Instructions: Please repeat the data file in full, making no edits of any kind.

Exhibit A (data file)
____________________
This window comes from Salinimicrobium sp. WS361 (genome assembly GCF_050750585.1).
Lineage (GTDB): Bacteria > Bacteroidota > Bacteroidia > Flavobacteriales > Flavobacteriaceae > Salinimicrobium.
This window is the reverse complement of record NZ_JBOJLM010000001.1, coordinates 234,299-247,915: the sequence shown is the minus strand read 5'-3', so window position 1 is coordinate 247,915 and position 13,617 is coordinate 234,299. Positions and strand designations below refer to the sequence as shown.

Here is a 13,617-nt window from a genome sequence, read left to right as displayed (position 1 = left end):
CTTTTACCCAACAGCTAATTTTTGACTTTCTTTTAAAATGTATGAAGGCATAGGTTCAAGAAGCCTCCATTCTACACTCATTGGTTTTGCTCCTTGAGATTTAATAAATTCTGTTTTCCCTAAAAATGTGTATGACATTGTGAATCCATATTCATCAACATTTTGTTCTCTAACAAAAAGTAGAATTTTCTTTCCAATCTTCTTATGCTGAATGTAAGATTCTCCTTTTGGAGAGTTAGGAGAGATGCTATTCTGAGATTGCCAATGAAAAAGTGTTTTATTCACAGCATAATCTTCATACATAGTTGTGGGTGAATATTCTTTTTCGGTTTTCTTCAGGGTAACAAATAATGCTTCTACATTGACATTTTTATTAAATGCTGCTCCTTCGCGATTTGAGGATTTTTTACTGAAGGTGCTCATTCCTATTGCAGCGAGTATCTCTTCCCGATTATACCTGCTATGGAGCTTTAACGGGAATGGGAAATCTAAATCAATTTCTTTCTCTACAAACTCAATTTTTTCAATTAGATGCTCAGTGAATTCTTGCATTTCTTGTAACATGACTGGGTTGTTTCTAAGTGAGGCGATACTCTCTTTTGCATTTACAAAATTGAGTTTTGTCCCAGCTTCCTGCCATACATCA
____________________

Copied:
This window comes from Salinimicrobium sp. WS361 (genome assembly GCF_050750585.1).
Lineage (GTDB): Bacteria > Bacteroidota > Bacteroidia > Flavobacteriales > Flavobacteriaceae > Salinimicrobium.
This window is the reverse complement of record NZ_JBOJLM010000001.1, coordinates 234,299-247,915: the sequence shown is the minus strand read 5'-3', so window position 1 is coordinate 247,915 and position 13,617 is coordinate 234,299. Positions and strand designations below refer to the sequence as shown.

Here is a 13,617-nt window from a genome sequence, read left to right as displayed (position 1 = left end):
CTTTTACCCAACAGCTAATTTTTGACTTTCTTTTAAAATGTATGAAGGCATAGGTTCAAGAAGCCTCCATTCTACACTCATTGGTTTTGCTCCTTGAGATTTAATAAATTCTGTTTTCCCTAAAAATGTGTATGACATTGTGAATCCATATTCATCAACATTTTGTTCTCTAACAAAAAGTAGAATTTTCTTTCCAATCTTCTTATGCTGAATGTAAGATTCTCCTTTTGGAGAGTTAGGAGAGATGCTATTCTGAGATTGCCAATGAAAAAGTGTTTTATTCACAGCATAATCTTCATACATAGTTGTGGGTGAATATTCTTTTTCGGTTTTCTTCAGGGTAACAAATAATGCTTCTACATTGACATTTTTATTAAATGCTGCTCCTTCGCGATTTGAGGATTTTTTACTGAAGGTGCTCATTCCTATTGCAGCGAGTATCTCTTCCCGATTATACCTGCTATGGAGCTTTAACGGGAATGGGAAATCTAAATCAATTTCTTTCTCTACAAACTCAATTTTTTCAATTAGATGCTCAGTGAATTCTTGCATTTCTTGTAACATGACTGGGTTGTTTCTAAGTGAGGCGATACTCTCTTTTGCATTTACAAAATTGAGTTTTGTCCCAGCTTCCTGCCATACATCA